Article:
This is the third article (S No: VI-360.03) of the series “Visit India 360”. It’s an endeavor initiated by N4M, through a series of articles highlighting the various facets of ‘Indian Tourism’, and in the process synch with the ongoing efforts to make India the preferred destination of World Tourism.
In the present pandemic ravaged times, tourism is one of the important industries that will be at the forefront in driving economic recovery. Pick up any major newspaper of the world, browse the net or venture onto any social media platform, you are bound to come across pictures of happy people thronging the tourist places all over the world. For many countries, despite the pandemic induced recession, tourism has become the only source of national income. Tourism is today one of the largest industries of the world, and along with its allied industries, has become the largest employment generator. This industry, which had a phenomenal growth in the 20th century, is continuing to grow at an exponential rate. The footprints of this global behemoth-its economic, cultural, demographic and environmental significance-can be witnessed all over the world.
Various landforms such as mountains, beaches, coasts, hills, waterfalls, forestsetc. provide distinctive settings to different tourist spots to attract tourists and add to the growth of tourism industry, out of which a beach is the most conspicuous one. Historically, beach tourismhas been the engine powering the growth of tourismand it continues to do so even today. Earlier, people would crowd beaches of the world during months of warm winter to enjoy mellow sunshine but nowadays, beaches are filled to capacity every day of the year. The reasons for this are not far to seek as a beach combines the usage of land and water resources to provide a large number of recreation activities to tourists who may indulge in sunbathing, swimming, sailing, fishing, walking, surfing and other water sports. It offers to its visitors scenic and soul-stirring beauty, plenty of water to frolic, diverse history and culture of the place, good infrastructure, great healthy food and a rich biodiversity.
The growth of beach tourism has been very significant and it has provided huge benefits, of the economic kinds, to the host community. It is the backbone of the tourism industry and one of its earliest modern forms. People are inevitably attracted to beaches because of their sheer beauty but the elements of relaxation, recreation and leisure also contribute to their present allure and desirability. The growth of beach tourism, styled as a resort destination, almost mirrors the growth of modern tourism. Different types of international tourists have turned this sector, with its lure of sea, sun, sex and sand, into one of the most successful types of tourism today.
But it was not so always. Earlier, the beach was not seen as a place to go to relax or to have a good time. Things people do at a beach were deemed offensive and immodest then. The origins of beach tourism or the beach as a desirable place, full of leisure and pleasure, are somewhat different and took time to grow into its present form.
The Origins of Beach Tourism
The origins of beach tourism go back to antiquity when the Romans built villas in Southern Apennine peninsula. In the following centuries, especially from 1840-50 onwards, a visit to the beach has been tied to sun, sea and their therapeutic properties. Today, an excursion to the beach may seem most natural-go to the beach, jump, swim, surf or play in the waves, build sandcastles or simply splay down on the sand. But the beach was not always considered a destination for leisure, pleasure, entertainment or relaxation. Rather, it was thought to be a place that could be wet, cold, full of sand, hot, desolate, comfortless, drab and dangerous as one could always drown in the sea.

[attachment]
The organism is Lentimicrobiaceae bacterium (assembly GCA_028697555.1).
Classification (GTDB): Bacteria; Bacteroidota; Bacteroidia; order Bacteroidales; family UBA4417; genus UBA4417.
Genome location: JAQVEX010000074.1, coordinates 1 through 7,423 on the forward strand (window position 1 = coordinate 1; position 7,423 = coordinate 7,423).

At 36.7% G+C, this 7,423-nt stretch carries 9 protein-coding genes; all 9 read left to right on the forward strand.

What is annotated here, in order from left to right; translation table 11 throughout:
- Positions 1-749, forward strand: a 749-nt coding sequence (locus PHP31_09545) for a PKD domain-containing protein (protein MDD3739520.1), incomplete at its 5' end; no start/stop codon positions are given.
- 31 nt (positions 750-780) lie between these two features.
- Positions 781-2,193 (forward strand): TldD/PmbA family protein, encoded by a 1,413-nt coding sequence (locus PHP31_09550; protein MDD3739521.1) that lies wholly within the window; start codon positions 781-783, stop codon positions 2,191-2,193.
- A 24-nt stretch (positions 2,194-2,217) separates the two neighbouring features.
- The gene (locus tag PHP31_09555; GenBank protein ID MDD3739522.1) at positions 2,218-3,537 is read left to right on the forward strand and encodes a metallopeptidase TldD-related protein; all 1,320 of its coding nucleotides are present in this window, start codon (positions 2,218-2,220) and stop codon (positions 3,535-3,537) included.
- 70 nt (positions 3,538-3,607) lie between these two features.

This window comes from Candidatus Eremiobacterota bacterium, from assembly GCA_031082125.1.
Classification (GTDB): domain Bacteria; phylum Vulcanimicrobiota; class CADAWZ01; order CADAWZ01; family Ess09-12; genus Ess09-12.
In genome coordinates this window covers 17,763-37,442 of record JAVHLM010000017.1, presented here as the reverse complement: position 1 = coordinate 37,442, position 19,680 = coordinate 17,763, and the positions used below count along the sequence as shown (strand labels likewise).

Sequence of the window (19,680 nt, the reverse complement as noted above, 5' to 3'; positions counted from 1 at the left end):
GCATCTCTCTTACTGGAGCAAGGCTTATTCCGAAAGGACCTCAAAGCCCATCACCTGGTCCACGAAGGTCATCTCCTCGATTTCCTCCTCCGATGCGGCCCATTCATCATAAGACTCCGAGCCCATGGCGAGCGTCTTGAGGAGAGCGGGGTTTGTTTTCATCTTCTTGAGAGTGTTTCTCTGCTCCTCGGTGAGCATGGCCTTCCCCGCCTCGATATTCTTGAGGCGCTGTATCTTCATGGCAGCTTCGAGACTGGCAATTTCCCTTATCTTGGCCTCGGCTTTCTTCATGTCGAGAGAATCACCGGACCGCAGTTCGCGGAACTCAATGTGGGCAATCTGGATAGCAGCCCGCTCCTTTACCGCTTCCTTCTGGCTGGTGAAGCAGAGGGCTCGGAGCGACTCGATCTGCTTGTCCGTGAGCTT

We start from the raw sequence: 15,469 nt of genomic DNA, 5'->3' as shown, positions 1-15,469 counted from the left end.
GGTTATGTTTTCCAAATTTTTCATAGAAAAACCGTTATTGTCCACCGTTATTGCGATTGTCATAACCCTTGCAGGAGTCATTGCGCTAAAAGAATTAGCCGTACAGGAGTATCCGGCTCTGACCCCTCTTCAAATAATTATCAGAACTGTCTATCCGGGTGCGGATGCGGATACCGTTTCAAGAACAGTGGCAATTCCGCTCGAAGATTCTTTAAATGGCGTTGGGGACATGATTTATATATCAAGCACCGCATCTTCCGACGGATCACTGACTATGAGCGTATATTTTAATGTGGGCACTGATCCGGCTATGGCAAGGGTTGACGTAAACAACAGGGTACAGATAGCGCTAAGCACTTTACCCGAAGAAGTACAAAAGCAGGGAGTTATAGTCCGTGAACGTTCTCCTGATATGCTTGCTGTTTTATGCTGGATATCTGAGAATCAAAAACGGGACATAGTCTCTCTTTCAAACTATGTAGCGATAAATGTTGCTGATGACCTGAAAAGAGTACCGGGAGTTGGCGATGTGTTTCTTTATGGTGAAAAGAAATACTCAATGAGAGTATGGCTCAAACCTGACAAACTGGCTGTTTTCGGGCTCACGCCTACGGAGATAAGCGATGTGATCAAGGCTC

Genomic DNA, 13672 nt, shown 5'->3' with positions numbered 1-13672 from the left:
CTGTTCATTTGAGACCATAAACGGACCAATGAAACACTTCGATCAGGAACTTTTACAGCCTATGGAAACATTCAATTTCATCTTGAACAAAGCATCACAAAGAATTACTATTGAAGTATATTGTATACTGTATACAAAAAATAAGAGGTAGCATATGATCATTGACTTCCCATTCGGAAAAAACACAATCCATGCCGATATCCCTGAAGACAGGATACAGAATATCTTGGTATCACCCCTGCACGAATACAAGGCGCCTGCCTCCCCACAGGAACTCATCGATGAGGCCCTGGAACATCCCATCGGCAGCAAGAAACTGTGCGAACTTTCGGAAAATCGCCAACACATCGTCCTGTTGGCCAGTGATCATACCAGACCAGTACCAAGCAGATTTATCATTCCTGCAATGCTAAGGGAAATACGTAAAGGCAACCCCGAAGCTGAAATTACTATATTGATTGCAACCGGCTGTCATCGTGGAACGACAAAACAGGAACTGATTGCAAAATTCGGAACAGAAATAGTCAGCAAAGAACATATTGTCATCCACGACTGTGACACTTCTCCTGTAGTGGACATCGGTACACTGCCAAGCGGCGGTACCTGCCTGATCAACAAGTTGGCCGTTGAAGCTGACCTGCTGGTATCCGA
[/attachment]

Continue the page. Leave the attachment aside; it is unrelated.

This image of the beach as a drab, desolate and dangerous place owes much to popular culture of the time. There are very few instances in historical records where people are shown or depicted relaxing on a beach. Right from ancient times till the 1800s, any discussion of the beach gave rise to anxiety and fear in people. It was thought of as a dangerous and forbidding wilderness where shipwrecks happened, people were marooned and natural disasters vented their fury.
In the works of Roman greats such as Horace, Ovid and Seneca, the sea is described as an “unsociable” force of nature that keeps people apart. In the Bible, the sea is describes as possessing destructive and mysterious force while in the Genesis flood narrative, it is described as the “Great Abyss” that caused the Great Deluge. In various plays of the greatest writer in English, Shakespeare, the sea causes tempests and shipwrecks and is the progenitor of chaotic journeys.
But the image of the sea begin to change in the 17th century when the Dutch painters began to make paintings of the seascape. This prompted the people to visit the sites to ogle at the scenery observed by the painters. Around the same time and the 18th century, the French poets of the time began to describe the sea in more flattering terms.
In the period that followed, many contemporary English physicians came to the conclusion that a dip in the cold water of the sea could cure people suffering from maladies of “spleen” and “melancholy” as bathing in turbulent, salty and cold water of the sea would benefit people with poor health. Though such ideas might seem bizarre in the present times, they led people to deeply appreciate the benefits of the sea coast.
In 1778, oxygen was discovered by French chemist Antoine Lavoisier which led to a proliferation of theories regarding health benefits accrued by more pure and oxygenated air at the beach. All this while, Industrial Revolution was in full swing in England, factories were being set up all over the countryside, soot, dirt and smoke was the order of the day and the English towns were getting grungier. The residents wanted to get away from the crowded towns with their foul air and dirty water. With the development of better transport systems and disposable income, people went for tourism in a big way.